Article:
To Combat Skin Cancer,
Calif. Targets Teens Who Tan
California lawmakers are about to crack down on a habit that is a hallmark of life in the golden land. Too many teenagers, they say, are getting too tanned.
The state is not about to start chasing after bronzed bodies on its 840 miles of beach. But it may soon forbid anyone younger than 18 from stepping inside a tanning salon.
Earlier this month, the California Assembly approved the ban, calling it a necessary response to the rising number of skin cancer cases in the state. The measure, which has the support of the California Society of Dermatologists, now heads to the state Senate, where passage appears likely. No other state has enacted such a tanning ban.
State Rep. Joe Nation (D-Marin County) introduced the bill. He contends that many teenagers are oblivious to the dangers of artificial tanning and that some salons are offering steep discounts to get them hooked.
California and 26 other states already require teenage minors to have the permission of a parent or legal guardian to use tanning beds or booths.
The new legislation, which the tanning industry opposes, would allow teenagers to use a tanning salon only if they have a doctor's prescription. Salons caught catering to teens would be subject to fines.
"We want to get away from the notion that there's something as a healthy tan," Nation said. "Anytime you burn your skin or get what some people call a healthy glow, you are doing considerable damage. And it could kill you."
-- Rene Sanchez
City of Big Shoulders Is
Sagging a Bit These Days
Chicago is sinking!
That was the conclusion of scientists presented at a joint meeting of the U.S. and Canadian Geophysical Unions in Montreal a few days ago. Researchers from Northwestern University's geology department and collaborators from the United States and Canada have been using global positioning system (GPS) technology to map the way the land is slowly bringing itself back to equilibrium since the glaciers that once blanketed the area melted about 12,000 years ago.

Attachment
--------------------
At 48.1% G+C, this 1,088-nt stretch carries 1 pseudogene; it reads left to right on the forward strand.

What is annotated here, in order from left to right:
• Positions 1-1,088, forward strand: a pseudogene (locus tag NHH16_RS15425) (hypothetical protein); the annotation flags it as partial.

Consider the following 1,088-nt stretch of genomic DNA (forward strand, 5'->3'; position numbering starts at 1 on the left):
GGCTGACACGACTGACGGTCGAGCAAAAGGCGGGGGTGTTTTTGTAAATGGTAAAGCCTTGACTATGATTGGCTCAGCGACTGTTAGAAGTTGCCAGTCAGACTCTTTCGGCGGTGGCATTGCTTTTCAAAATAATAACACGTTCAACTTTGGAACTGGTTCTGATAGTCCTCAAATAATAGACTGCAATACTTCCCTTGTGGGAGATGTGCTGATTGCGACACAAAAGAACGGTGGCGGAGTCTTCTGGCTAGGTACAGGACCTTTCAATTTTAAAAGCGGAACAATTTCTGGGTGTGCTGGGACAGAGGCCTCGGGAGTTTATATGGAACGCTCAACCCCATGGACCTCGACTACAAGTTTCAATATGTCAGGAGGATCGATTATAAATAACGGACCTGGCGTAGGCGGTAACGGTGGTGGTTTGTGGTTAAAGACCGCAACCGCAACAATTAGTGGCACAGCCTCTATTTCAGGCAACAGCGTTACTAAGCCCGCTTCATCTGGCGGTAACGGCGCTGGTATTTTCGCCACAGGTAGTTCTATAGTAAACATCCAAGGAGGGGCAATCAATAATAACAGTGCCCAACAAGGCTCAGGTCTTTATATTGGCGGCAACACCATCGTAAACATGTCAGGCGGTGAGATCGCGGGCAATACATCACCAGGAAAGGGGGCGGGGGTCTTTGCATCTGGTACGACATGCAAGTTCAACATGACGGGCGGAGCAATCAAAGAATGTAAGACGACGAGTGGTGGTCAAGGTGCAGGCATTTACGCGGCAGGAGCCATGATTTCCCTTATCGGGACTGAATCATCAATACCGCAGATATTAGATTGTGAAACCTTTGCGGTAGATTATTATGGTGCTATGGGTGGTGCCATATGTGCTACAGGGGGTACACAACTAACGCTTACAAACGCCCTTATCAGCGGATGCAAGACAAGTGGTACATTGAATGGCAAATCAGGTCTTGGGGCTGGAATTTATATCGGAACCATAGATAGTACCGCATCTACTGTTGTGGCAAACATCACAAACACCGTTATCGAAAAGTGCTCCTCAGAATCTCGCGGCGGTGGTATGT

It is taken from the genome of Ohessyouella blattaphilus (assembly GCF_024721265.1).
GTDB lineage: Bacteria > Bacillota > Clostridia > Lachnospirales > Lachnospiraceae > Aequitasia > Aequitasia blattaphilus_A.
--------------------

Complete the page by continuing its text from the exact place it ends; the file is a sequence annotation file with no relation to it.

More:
Based on 10 years of GPS readings at 200 points in North America, they discovered that with the weight of the glaciers gone, the land in Canada and the northern part of the Great Lakes is slowly rising -- and like a seesaw, Chicago is sinking.
"Hudson Bay in Canada is rising about 10 millimeters a year, and Chicago is subsiding by about a millimeter a year," said Giovanni Sella, a postdoctoral fellow at Northwestern. "Harbors are getting shallower on the Canadian side and deeper on the U.S. side., so we'll have more erosion on the U.S. side and Canadians will have the illusion that the water table is dropping, when in reality the land is rising."
Although one millimeter might not sound like much, over the past century the Chicago area has sunk approximately four inches.
Like water in a tilted bowl, Lake Michigan has sloshed toward Chicago as the northern lake floor rises.
"From a Great Lakes management perspective, it is something people are concerned about," Sella said.
-- Kari Lydersen
After Howls of Protest, City
Rethinks Doggie Seat Belts
Officials in Santa Fe, N.M., proposed making dogs wear seat belts a while back, and the basic public response went along the lines of what Steve Spraitz had to say.
"We have City Council people who think up the lamest laws. It's absolutely ridiculous," said Spraitz, a ceramic tile contractor who has two golden retrievers that like to sit in the front seat of his truck and look out the window.
Others weighed in. "Talk about spending our time and money on uselessness," Ray Sanchez posted to the Santa Fe New Mexican newspaper's online message board. "What will be next, a ban on cats and dogs living together?"
So last week the Public Works Committee voted to drop the proposal, but city ordinances will require dogs in the back of pickup trucks to be restrained "so that [they] cannot fall or jump from the truck or be strangled."
"They got such a backlash," Spraitz said. "What do you mean, seat belts for dogs? Give me a break!"
-- Kari Lydersen